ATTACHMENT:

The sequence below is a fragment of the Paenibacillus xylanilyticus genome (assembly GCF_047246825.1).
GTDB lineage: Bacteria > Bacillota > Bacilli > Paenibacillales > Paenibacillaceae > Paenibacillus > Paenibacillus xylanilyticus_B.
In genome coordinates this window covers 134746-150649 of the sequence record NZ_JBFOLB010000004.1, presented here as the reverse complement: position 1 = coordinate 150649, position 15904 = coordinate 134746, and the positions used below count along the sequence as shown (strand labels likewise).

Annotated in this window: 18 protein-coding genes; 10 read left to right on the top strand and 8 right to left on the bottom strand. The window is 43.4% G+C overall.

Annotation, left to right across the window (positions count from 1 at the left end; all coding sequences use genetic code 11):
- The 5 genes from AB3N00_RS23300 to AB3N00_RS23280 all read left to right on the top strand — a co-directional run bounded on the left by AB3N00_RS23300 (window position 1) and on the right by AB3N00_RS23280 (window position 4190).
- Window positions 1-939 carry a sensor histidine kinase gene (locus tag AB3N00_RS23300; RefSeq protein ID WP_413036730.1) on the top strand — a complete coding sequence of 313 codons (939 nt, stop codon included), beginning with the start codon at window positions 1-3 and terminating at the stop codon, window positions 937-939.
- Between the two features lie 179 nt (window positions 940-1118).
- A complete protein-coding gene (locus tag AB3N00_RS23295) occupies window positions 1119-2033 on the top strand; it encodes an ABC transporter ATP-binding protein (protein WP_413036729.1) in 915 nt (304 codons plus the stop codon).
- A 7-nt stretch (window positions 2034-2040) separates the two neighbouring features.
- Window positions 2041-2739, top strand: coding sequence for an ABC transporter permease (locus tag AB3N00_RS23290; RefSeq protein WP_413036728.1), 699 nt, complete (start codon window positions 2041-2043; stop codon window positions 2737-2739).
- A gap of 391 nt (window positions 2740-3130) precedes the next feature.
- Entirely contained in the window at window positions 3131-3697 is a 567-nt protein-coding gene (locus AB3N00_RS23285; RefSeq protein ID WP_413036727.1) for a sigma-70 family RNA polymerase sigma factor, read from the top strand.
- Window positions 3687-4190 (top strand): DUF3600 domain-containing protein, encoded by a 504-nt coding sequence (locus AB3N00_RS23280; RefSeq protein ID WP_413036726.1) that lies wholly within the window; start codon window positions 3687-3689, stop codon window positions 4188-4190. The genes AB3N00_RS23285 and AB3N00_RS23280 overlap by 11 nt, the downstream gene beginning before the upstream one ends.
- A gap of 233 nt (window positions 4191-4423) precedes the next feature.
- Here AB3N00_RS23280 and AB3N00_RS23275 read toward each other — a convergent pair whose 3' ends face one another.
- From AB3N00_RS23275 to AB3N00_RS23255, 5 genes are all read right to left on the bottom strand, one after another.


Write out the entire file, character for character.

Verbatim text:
The sequence below is a fragment of the Paenibacillus xylanilyticus genome (assembly GCF_047246825.1).
GTDB lineage: Bacteria > Bacillota > Bacilli > Paenibacillales > Paenibacillaceae > Paenibacillus > Paenibacillus xylanilyticus_B.
In genome coordinates this window covers 134746-150649 of the sequence record NZ_JBFOLB010000004.1, presented here as the reverse complement: position 1 = coordinate 150649, position 15904 = coordinate 134746, and the positions used below count along the sequence as shown (strand labels likewise).

Annotated in this window: 18 protein-coding genes; 10 read left to right on the top strand and 8 right to left on the bottom strand. The window is 43.4% G+C overall.

Annotation, left to right across the window (positions count from 1 at the left end; all coding sequences use genetic code 11):
- The 5 genes from AB3N00_RS23300 to AB3N00_RS23280 all read left to right on the top strand — a co-directional run bounded on the left by AB3N00_RS23300 (window position 1) and on the right by AB3N00_RS23280 (window position 4190).
- Window positions 1-939 carry a sensor histidine kinase gene (locus tag AB3N00_RS23300; RefSeq protein ID WP_413036730.1) on the top strand — a complete coding sequence of 313 codons (939 nt, stop codon included), beginning with the start codon at window positions 1-3 and terminating at the stop codon, window positions 937-939.
- Between the two features lie 179 nt (window positions 940-1118).
- A complete protein-coding gene (locus tag AB3N00_RS23295) occupies window positions 1119-2033 on the top strand; it encodes an ABC transporter ATP-binding protein (protein WP_413036729.1) in 915 nt (304 codons plus the stop codon).
- A 7-nt stretch (window positions 2034-2040) separates the two neighbouring features.
- Window positions 2041-2739, top strand: coding sequence for an ABC transporter permease (locus tag AB3N00_RS23290; RefSeq protein WP_413036728.1), 699 nt, complete (start codon window positions 2041-2043; stop codon window positions 2737-2739).
- A gap of 391 nt (window positions 2740-3130) precedes the next feature.
- Entirely contained in the window at window positions 3131-3697 is a 567-nt protein-coding gene (locus AB3N00_RS23285; RefSeq protein ID WP_413036727.1) for a sigma-70 family RNA polymerase sigma factor, read from the top strand.
- Window positions 3687-4190 (top strand): DUF3600 domain-containing protein, encoded by a 504-nt coding sequence (locus AB3N00_RS23280; RefSeq protein ID WP_413036726.1) that lies wholly within the window; start codon window positions 3687-3689, stop codon window positions 4188-4190. The genes AB3N00_RS23285 and AB3N00_RS23280 overlap by 11 nt, the downstream gene beginning before the upstream one ends.
- A gap of 233 nt (window positions 4191-4423) precedes the next feature.
- Here AB3N00_RS23280 and AB3N00_RS23275 read toward each other — a convergent pair whose 3' ends face one another.
- From AB3N00_RS23275 to AB3N00_RS23255, 5 genes are all read right to left on the bottom strand, one after another.